We live in an increasingly globalized society, where businesses are expanding to offer products and services to consumers and companies in every corner of the world.
Providing the best level of service possible may require developing new physical locations or hiring employees in other time zones.
That’s the approach that the domain name company, Namecheap, takes, hiring talent from around the world whenever the company expands. “We want to build a business with the best talent we can find,” Hillan Klein, COO for Namecheap, has said. “We looked at talent without geographic boundaries. This gives us a global source pool.”
Buffer takes the same approach to pushing the limits of its business internationally, and like Namecheap, its team is split across time zones, one of the ways it's been able to acquire such amazing talent.
Like Buffer, which is scattered across 11 time zones, my own companies, WebProfits and Mailshake, operate around the world in five zones, covering the cities of San Francisco, Austin, Indianapolis, Sydney and the nation of Romania.
That presents some unique challenges in the way we conduct business on a multinational level.
“Naturally, this fact changes the way we work just a bit,” writes Courtney Seiter, whose title at Buffer is inclusivity catalyst. “And, as our team grows and changes, we sometimes have to change and renegotiate the way we work through time zones.”
I recently featured Buffer in a post about the top 10 tools to get maximum value for your content, and there’s plenty more to learn about the company based on how it runs its operations. Here’s how the Buffer team handles its disconnects of time zones; these are tips any startup can utilize to improve its own operations.
1. Awareness of time zones
The team at Buffer developed a tool that tracks team performance across time zones. With it, the company's leaders can see at a glance what their people are doing. This helps them avoid pushing projects on team members when they’re asleep (legitimately) or about to finish their workday.
If you yourself outsource work to other time zones, keep scheduling and availability in mind as projects crop up. A tool that’s similar to what Buffer uses is Every Time Zone, which allows companies to easily keep track of time differences across their various time zones.
Another great tool is Pick.co, a calendar-scheduling app that has helped me eliminate a lot of back-and-forth in getting things booked among my teams.
I also use Google Calendar to manage pretty much my whole life, so I rely on a handful of Google Calendar extensions and plugins to make sure I'm getting as much as I can out of these tools.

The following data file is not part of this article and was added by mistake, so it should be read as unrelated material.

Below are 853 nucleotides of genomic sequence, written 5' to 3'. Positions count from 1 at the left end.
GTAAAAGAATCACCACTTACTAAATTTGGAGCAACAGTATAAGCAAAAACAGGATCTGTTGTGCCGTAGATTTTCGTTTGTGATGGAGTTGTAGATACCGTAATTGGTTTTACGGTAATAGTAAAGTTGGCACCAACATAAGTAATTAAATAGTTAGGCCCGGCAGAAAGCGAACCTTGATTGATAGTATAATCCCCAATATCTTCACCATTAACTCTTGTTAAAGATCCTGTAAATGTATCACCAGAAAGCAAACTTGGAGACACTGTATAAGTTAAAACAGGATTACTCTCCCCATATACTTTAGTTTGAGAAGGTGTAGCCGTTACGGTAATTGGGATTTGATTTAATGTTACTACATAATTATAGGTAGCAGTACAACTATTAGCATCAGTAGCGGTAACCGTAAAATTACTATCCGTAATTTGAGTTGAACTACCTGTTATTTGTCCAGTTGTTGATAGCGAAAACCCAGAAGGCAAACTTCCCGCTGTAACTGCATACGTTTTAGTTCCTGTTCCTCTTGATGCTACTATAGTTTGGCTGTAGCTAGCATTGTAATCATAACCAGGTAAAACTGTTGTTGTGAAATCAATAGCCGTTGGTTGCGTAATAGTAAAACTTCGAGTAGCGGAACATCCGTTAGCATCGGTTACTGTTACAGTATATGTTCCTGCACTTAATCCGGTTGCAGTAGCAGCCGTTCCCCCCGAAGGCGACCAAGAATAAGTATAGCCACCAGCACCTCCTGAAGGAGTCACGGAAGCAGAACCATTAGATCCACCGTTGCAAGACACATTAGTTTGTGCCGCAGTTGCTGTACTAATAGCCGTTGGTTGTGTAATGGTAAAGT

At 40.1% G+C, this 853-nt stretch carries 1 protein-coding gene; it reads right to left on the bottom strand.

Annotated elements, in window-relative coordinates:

2. Handling out-of-sync discussions
Buffer has several tools it uses, like HipChat, to engage employees whose schedules are synched-up. But it also has a lot of team members with schedules that don’t always align, so it needs tools that also allow for “respond as you go” interactions among teams.
If, like Buffer, you’re working across time zones and deal with asynchronous communication, try incorporating tools with historic chat options that make it easy for others to catch up and join the discussion. Trello and Hackpad are great tools, as is Slack for archived discussions.
Brandwatch is another company spread out across time zones that uses asynchronous communication via Slack to stay in touch.
“Team comms tool Slack is a godsend for staying close and in the loop with colleagues you don’t get the chance to have face-to-face time with,” writes Natalie Meehan, content manager for Brandwatch. “By setting up different channels for different teams, subjects and areas, we can dip in and out, or stay online all day -- there are no hard-and-fast rules.”
3. Emphasizing communication
With employees spread across so many time zones, Buffer requires a great amount of clarity in communicative processes. "Communication" is even one of its ten core values. Clarity is especially important when employees for the same company don't work the same schedule, don’t punch a clock and don’t work out of the same physical location.
Precise and detailed communication ensures that everyone knows what’s going on, when people are available and what the status of projects is. Another major benefit to this heightened awareness of communication issues is that, as a company leader, you'll share a closer, more personal bond with your employees and contractors.
It’s the stuff that keeps teams working in unison, despite the fact that they live halfway around the world.
4. Getting together
Buffer is well-known for its employee retreats, where the company brings everyone together. Throughout the year, employees work autonomously because they work their own hours and make their own decisions. But every five months, Buffer brings the team together in one place for a retreat that’s dedicated to leisure as well as meetings, in-person interactions and team consolidation.
“Once you return home, the conversations you have with team members are enhanced,” says Joel Gascoigne, co-founder of Buffer. “You know the tone of somebody’s voice and the way they approach problems and discussions. You read their emails differently. This changes things, and is why we’ve found retreats to be not only a fun part of our culture, but an absolute necessity.”
Even if you build and manage a remote team for your startup, consider investing in opportunities that will bring everyone together for meetings. There’s a tremendous benefit in building a culture within your business that favors employee interactions and growth as a team.